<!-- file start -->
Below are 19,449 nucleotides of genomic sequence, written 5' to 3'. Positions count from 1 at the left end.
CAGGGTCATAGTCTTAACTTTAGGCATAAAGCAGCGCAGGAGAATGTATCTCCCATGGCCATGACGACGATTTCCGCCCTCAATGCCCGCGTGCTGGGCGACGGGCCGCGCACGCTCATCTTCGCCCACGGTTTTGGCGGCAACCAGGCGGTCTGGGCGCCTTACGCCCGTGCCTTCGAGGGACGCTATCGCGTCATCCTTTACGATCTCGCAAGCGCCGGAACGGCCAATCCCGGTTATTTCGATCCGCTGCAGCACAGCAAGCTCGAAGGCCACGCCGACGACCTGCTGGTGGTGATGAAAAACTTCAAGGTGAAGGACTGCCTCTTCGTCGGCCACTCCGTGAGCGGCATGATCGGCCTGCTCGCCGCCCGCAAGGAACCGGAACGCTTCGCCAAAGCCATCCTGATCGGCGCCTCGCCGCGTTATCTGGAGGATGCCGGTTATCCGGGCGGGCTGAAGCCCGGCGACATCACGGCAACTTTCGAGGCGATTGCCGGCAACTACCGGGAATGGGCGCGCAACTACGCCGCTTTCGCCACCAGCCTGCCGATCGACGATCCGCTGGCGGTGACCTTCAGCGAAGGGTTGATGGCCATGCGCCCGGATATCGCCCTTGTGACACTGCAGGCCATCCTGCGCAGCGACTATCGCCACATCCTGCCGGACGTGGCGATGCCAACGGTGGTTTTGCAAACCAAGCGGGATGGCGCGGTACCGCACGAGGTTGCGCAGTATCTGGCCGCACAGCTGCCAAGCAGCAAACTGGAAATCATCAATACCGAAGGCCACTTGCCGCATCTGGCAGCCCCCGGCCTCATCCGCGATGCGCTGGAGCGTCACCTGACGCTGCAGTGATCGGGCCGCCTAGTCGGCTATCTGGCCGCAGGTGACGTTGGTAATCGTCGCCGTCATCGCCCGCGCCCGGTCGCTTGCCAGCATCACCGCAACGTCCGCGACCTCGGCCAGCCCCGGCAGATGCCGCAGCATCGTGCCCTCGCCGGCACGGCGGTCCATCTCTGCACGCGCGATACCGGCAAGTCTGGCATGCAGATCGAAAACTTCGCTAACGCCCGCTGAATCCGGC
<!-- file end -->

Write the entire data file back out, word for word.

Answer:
Below are 19,449 nucleotides of genomic sequence, written 5' to 3'. Positions count from 1 at the left end.
CAGGGTCATAGTCTTAACTTTAGGCATAAAGCAGCGCAGGAGAATGTATCTCCCATGGCCATGACGACGATTTCCGCCCTCAATGCCCGCGTGCTGGGCGACGGGCCGCGCACGCTCATCTTCGCCCACGGTTTTGGCGGCAACCAGGCGGTCTGGGCGCCTTACGCCCGTGCCTTCGAGGGACGCTATCGCGTCATCCTTTACGATCTCGCAAGCGCCGGAACGGCCAATCCCGGTTATTTCGATCCGCTGCAGCACAGCAAGCTCGAAGGCCACGCCGACGACCTGCTGGTGGTGATGAAAAACTTCAAGGTGAAGGACTGCCTCTTCGTCGGCCACTCCGTGAGCGGCATGATCGGCCTGCTCGCCGCCCGCAAGGAACCGGAACGCTTCGCCAAAGCCATCCTGATCGGCGCCTCGCCGCGTTATCTGGAGGATGCCGGTTATCCGGGCGGGCTGAAGCCCGGCGACATCACGGCAACTTTCGAGGCGATTGCCGGCAACTACCGGGAATGGGCGCGCAACTACGCCGCTTTCGCCACCAGCCTGCCGATCGACGATCCGCTGGCGGTGACCTTCAGCGAAGGGTTGATGGCCATGCGCCCGGATATCGCCCTTGTGACACTGCAGGCCATCCTGCGCAGCGACTATCGCCACATCCTGCCGGACGTGGCGATGCCAACGGTGGTTTTGCAAACCAAGCGGGATGGCGCGGTACCGCACGAGGTTGCGCAGTATCTGGCCGCACAGCTGCCAAGCAGCAAACTGGAAATCATCAATACCGAAGGCCACTTGCCGCATCTGGCAGCCCCCGGCCTCATCCGCGATGCGCTGGAGCGTCACCTGACGCTGCAGTGATCGGGCCGCCTAGTCGGCTATCTGGCCGCAGGTGACGTTGGTAATCGTCGCCGTCATCGCCCGCGCCCGGTCGCTTGCCAGCATCACCGCAACGTCCGCGACCTCGGCCAGCCCCGGCAGATGCCGCAGCATCGTGCCCTCGCCGGCACGGCGGTCCATCTCTGCACGCGCGATACCGGCAAGTCTGGCATGCAGATCGAAAACTTCGCTAACGCCCGCTGAATCCGGC